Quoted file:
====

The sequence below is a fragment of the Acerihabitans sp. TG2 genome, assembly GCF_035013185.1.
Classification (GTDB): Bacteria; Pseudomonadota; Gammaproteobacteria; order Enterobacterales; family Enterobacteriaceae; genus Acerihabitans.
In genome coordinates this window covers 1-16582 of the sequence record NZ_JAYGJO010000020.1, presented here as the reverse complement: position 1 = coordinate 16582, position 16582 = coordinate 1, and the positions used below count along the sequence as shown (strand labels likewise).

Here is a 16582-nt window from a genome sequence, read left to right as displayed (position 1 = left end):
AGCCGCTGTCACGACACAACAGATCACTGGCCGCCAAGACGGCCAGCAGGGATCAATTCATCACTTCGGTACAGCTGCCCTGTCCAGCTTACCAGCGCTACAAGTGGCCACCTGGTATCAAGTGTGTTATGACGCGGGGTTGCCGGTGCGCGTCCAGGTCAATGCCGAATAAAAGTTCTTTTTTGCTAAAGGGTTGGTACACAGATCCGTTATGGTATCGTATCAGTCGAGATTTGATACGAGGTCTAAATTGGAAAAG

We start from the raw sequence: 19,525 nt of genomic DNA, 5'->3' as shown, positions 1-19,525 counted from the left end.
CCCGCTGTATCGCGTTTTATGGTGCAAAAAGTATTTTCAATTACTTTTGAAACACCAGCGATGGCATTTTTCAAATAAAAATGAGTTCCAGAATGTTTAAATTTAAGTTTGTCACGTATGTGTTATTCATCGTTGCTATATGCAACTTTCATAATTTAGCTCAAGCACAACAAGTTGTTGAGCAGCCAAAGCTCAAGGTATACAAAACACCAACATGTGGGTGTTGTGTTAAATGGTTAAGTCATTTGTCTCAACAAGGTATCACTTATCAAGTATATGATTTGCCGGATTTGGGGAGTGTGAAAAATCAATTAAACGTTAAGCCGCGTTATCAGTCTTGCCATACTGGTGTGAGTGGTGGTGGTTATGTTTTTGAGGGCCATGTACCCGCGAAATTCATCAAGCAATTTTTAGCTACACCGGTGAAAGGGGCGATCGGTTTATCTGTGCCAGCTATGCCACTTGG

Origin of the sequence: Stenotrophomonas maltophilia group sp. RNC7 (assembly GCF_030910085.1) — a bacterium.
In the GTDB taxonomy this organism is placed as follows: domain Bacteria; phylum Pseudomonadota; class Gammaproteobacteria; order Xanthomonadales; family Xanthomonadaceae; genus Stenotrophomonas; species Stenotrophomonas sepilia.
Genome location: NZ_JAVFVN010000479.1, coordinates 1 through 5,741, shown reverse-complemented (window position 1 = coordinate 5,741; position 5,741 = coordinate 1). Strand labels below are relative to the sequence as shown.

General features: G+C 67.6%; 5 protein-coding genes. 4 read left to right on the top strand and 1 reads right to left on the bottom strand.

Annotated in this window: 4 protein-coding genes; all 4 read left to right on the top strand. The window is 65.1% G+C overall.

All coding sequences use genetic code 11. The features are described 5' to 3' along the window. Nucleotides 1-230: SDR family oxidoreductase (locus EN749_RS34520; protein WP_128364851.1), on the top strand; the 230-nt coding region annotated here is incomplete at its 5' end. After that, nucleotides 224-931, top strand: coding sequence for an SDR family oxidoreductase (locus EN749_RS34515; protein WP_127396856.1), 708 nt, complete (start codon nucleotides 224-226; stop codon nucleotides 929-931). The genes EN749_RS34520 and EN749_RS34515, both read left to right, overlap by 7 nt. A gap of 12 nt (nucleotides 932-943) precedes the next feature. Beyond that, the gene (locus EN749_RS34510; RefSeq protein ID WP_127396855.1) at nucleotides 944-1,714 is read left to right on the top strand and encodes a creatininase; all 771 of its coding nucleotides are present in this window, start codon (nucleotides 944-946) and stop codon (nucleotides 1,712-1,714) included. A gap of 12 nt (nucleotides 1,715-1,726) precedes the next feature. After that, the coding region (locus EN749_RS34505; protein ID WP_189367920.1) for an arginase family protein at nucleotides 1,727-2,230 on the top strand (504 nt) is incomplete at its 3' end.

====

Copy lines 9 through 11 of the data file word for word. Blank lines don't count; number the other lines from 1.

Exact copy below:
In the GTDB taxonomy this organism is placed as follows: domain Bacteria; phylum Pseudomonadota; class Gammaproteobacteria; order Xanthomonadales; family Xanthomonadaceae; genus Stenotrophomonas; species Stenotrophomonas sepilia.
Genome location: NZ_JAVFVN010000479.1, coordinates 1 through 5,741, shown reverse-complemented (window position 1 = coordinate 5,741; position 5,741 = coordinate 1). Strand labels below are relative to the sequence as shown.

General features: G+C 67.6%; 5 protein-coding genes. 4 read left to right on the top strand and 1 reads right to left on the bottom strand.